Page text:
Stolen Woman: What Would You Risk to Rescue a Trafficked Friend? by Kimberly Rae
My rating: 4 of 5 stars
Kimberly Rae tells an interesting story of Asha, who was adopted as a baby by American parents, and how she makes a faith-filled trip to volunteer at an orphanage in India, the home of her birth. Part of her mission is to find out more about her heritage, the other is to discover if God wants her to be a missionary.
There, she meets Mark Stephens, a third-generation missionary, and Rani, a girl who has been tricked into prostitution. Asha has to decide if she will obey the mission's directive not to get involved and to stop trying to help Rani, or to follow her heart, which tells her she must do something, even if she doesn't know what.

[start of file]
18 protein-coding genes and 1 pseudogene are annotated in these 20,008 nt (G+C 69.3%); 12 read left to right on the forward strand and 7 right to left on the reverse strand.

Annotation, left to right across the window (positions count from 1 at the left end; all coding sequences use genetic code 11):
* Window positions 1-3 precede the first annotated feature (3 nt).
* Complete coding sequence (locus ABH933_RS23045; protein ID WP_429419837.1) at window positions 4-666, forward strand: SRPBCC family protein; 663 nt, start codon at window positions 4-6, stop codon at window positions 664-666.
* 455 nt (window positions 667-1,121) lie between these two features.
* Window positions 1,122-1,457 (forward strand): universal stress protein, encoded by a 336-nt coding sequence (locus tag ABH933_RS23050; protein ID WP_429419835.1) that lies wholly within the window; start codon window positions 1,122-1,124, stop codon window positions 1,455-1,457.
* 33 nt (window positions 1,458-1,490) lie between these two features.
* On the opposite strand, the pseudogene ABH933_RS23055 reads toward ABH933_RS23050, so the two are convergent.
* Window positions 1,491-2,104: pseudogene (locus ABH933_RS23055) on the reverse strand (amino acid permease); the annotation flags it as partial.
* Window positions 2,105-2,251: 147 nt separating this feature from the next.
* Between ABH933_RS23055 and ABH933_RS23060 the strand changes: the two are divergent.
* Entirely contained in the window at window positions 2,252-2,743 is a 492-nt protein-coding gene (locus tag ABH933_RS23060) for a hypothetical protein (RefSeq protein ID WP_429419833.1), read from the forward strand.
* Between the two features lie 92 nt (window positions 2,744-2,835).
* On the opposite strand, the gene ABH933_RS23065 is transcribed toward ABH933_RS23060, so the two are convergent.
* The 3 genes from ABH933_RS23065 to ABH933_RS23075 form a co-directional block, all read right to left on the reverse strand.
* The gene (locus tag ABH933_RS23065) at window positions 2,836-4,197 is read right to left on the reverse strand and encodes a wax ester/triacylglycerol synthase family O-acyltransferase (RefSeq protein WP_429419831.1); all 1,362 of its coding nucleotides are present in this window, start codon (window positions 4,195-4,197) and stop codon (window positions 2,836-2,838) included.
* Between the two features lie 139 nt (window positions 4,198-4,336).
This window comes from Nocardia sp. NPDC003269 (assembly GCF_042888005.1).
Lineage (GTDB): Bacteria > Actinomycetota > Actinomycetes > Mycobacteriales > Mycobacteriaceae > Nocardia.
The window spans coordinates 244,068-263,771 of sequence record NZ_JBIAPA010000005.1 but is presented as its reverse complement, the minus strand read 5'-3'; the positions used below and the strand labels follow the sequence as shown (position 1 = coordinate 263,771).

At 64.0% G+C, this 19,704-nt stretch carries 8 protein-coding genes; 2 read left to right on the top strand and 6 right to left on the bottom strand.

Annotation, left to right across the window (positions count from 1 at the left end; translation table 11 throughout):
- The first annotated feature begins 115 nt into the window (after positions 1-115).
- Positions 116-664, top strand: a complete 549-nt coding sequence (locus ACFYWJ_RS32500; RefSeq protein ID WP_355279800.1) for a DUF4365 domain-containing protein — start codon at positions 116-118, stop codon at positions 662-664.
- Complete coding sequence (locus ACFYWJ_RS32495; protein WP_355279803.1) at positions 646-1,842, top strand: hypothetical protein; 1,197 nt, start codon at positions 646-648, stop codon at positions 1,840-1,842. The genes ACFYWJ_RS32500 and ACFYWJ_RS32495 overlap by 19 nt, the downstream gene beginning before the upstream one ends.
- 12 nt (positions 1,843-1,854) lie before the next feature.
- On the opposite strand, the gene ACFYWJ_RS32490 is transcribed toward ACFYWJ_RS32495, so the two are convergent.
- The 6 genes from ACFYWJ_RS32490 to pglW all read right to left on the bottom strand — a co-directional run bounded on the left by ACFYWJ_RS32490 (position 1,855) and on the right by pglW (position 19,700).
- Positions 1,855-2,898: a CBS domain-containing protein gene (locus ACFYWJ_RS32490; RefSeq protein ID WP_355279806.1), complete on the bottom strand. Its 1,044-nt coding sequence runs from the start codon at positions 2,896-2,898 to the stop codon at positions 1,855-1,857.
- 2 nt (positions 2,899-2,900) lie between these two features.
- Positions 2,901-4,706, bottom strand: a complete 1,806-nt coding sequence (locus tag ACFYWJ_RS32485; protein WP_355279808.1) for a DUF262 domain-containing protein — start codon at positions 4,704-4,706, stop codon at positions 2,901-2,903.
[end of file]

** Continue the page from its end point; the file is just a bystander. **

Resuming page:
In a way I could identify with the frustration Asha felt when she was told to stop helping Rani, and yet at the same time, I also identified with the frustration that Mark had in getting this stupid bull-headed American to stop trying to think she knows better than the 'locals'. (I still think they should have told her what they were doing from the beginning, but then again, this is just a story. ha) Maybe this stems from the fact that, while I'm not involved in anything as dangerous as human trafficking, I have seen and heard enough well-intentioned but badly carried out forms of "evangelism" and "trying to help" which, coupled with the fact that some missionaries do not understand cultural differences (and sometimes don't try to), ends up in either making things really confused, or even turning people off from the gospel.
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